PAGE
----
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AMERICAN LEGION POST NO. 51 APPEAL (03/18/59)

March 18, 1959

AMERICAN LEGION POST NO. 51 APPEAL


Appeal, No. 224, April T., 1958, from order of Court of Quarter Sessions of Fayette County, June T., 1957, No. 151, in re return of Julius A. Trombetta, Sergeant, Pennsylvania State Police. Order affirmed.

COUNSEL

Louis C. Glasso, with him Henry Beeson, and Anthony Cavalcante, for appellant.

Frank P. Lawley, Jr., Deputy Attorney General, with him George A. Lindsay, Assistant Attorney General, John D. Killian, III, Deputy Attorney General, and Thomas D. McBride, Attorney General, for appellee.

Richard P. Steward, District Attorney, argued as amicus curiae.

Before Rhodes, P.j., Hirt, Gunther, Wright, Woodside, Ervin, and Watkins, JJ.

Author: Hirt

[ 188 Pa. Super. Page 482]

OPINION BY HIRT, J.

On June 20, 1957 Pennsylvania State Police in concerted action, with the cooperation of local peace officers, seized 41 pinball machines at various restaurants, pool rooms, clubs, and the like, in Fayette County. The machines were all of the Bingo ro "in-line" type of machine, manufactured or sold by Bally Manufacturing Company of Chicago. Two separate returns were made to the quarter sessions by Sergeant Trombetta of the State Police who was in charge of the raid. On return identified and described Bally pinball machines which, when seized, were actually being used for unlawful gambling. These machines were adjudged forfeited and were ordered to be publicly destroyed; the action of the court in that respect has not been questioned. We are concerned here with the rule granted on a petition accompanying a second return as to 2j of the same type of Bally machines alleged to be gambling devices per se, although not actually in use for that purpose at the time of the seizure. The lower court, after extensive hearings before it en banc, adjudged all of the machines ("listed and described in Exhibit A" of the return) forfeited as gambling devices and ordered their destruction. The proceedings were in rem under the Act of March 31, 1860, P.L. 382, § 60, 18 PS § 1445. Among the pinball machines identified in the return there were variations in type and with different names, but admittedly they all are fundamentally the same in character and logic of operation;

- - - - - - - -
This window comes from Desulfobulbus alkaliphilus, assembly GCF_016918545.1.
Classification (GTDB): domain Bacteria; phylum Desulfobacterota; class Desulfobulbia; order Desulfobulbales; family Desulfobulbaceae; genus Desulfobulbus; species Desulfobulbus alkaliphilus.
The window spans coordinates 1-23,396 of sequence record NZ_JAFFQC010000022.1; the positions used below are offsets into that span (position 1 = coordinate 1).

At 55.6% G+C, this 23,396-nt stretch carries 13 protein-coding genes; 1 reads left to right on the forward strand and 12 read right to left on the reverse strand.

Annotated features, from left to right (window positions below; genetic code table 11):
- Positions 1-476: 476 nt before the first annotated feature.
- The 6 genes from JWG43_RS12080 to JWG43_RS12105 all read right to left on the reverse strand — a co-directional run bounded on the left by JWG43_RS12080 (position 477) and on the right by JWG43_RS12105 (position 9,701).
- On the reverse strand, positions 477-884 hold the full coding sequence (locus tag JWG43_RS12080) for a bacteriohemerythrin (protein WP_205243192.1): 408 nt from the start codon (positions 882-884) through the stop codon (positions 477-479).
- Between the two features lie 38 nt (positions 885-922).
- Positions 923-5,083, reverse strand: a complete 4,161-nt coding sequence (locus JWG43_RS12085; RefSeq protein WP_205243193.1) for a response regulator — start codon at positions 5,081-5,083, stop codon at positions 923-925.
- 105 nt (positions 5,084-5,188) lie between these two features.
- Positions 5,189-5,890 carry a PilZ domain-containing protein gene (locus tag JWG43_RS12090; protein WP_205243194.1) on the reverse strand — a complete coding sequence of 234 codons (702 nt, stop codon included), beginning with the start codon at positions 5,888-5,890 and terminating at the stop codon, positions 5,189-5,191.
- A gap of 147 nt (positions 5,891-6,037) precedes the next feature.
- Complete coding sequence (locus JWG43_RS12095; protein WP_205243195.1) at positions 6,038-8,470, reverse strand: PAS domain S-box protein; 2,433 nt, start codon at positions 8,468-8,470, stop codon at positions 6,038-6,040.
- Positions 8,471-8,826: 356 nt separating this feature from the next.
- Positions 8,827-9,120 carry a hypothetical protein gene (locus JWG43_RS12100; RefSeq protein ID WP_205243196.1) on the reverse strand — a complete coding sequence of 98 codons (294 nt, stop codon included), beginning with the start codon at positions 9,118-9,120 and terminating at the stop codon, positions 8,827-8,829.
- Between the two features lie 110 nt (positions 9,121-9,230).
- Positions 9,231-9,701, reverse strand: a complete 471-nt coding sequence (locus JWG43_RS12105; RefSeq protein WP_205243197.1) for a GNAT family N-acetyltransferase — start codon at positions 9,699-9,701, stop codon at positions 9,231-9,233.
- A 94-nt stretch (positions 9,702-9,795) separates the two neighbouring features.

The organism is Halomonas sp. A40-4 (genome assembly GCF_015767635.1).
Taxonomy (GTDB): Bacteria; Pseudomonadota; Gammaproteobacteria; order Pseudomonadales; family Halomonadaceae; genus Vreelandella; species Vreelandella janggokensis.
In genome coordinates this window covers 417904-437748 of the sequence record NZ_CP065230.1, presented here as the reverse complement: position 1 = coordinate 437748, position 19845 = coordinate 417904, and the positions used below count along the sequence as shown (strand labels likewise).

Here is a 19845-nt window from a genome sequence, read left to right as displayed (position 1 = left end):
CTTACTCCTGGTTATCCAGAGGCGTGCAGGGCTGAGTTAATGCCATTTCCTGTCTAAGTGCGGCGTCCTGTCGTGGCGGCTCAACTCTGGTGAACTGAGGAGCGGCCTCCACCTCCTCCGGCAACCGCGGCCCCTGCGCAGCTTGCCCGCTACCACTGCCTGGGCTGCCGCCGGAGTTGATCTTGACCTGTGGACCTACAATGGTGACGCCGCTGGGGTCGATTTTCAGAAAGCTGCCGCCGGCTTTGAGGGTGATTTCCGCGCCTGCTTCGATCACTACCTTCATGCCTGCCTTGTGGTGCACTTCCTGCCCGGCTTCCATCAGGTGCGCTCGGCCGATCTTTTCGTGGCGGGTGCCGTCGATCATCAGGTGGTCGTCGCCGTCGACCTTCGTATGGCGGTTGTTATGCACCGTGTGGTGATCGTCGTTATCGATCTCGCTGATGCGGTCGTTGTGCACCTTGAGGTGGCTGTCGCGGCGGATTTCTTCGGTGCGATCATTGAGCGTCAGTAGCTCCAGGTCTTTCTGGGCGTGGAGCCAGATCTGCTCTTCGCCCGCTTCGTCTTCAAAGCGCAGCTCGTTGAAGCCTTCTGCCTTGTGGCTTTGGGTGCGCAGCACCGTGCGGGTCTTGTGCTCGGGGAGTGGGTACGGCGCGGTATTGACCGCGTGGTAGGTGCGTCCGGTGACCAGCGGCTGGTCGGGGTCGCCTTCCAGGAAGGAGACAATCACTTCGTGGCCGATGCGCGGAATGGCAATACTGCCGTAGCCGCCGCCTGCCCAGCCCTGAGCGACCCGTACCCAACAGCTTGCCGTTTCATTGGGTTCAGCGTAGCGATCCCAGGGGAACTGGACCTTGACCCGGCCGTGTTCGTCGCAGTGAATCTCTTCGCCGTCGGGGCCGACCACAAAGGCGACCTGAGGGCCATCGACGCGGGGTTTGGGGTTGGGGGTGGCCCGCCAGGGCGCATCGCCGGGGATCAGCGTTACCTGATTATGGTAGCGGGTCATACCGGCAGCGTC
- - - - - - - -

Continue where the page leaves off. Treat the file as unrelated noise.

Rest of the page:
[ 188 Pa. Super. Page 483]

    they all have the same basic features and all are multiple -coin "in-line Bingo type pinball machines." Most of the testimony, as well as the exhibits in evidence, had to do with the so-called "Bally Show Time" machines, the latest development of the type, and particularly with a Bally Show Time five cent machine number T 6887.

The appellant leans heavily on Wigton's Return, 151 Pa. Superior Ct. 337, 30 A.2d 352 in arguing for a reversal in this appeal. That proceeding, under the same section of the 1860 Code as is here invoked, was in rem for the destruction of single -coin pinball machines. In that proceeding there was no evidence that the players were ever paid off in money or merchandise or that gambling among the players was permitted on the premises where the machines were seized. What a player could win by playing that type of single coin pinball machine, after the deposit of a coin, was the right to play additional free games and nothing more. And these machines did not have (in the language of Judge KENWORTHEY) "... the button or mechanical device for canceling the 'free games' nor the recording meter which were used, in the machines in Urban's Appeal, [148 Pa. Superior Ct. 101, 24 A.2d 756] to facilitate their use for gambling ..." In the Wigton case we held that the right to play a "free game" in itself was neither money nor "other property of value" within the meaning of § 603 of the Act of June 24, 1939, P.L. 872 relating to gambling devices and their use, although we there recognized, as in Urban's Appeal, that the question was debatable under conflicting authorities in various jurisdictions. In all of the machines, involved in the present appeal, as with the amusement type of single coin machines before us in Wigton's Return, five balls were made available to the player upon the insertion of a single coin and, however extended the play,

[ 188 Pa. Super. Page 484]

    the machines recorded the successes of the player only in terms of the number of free games won, ...


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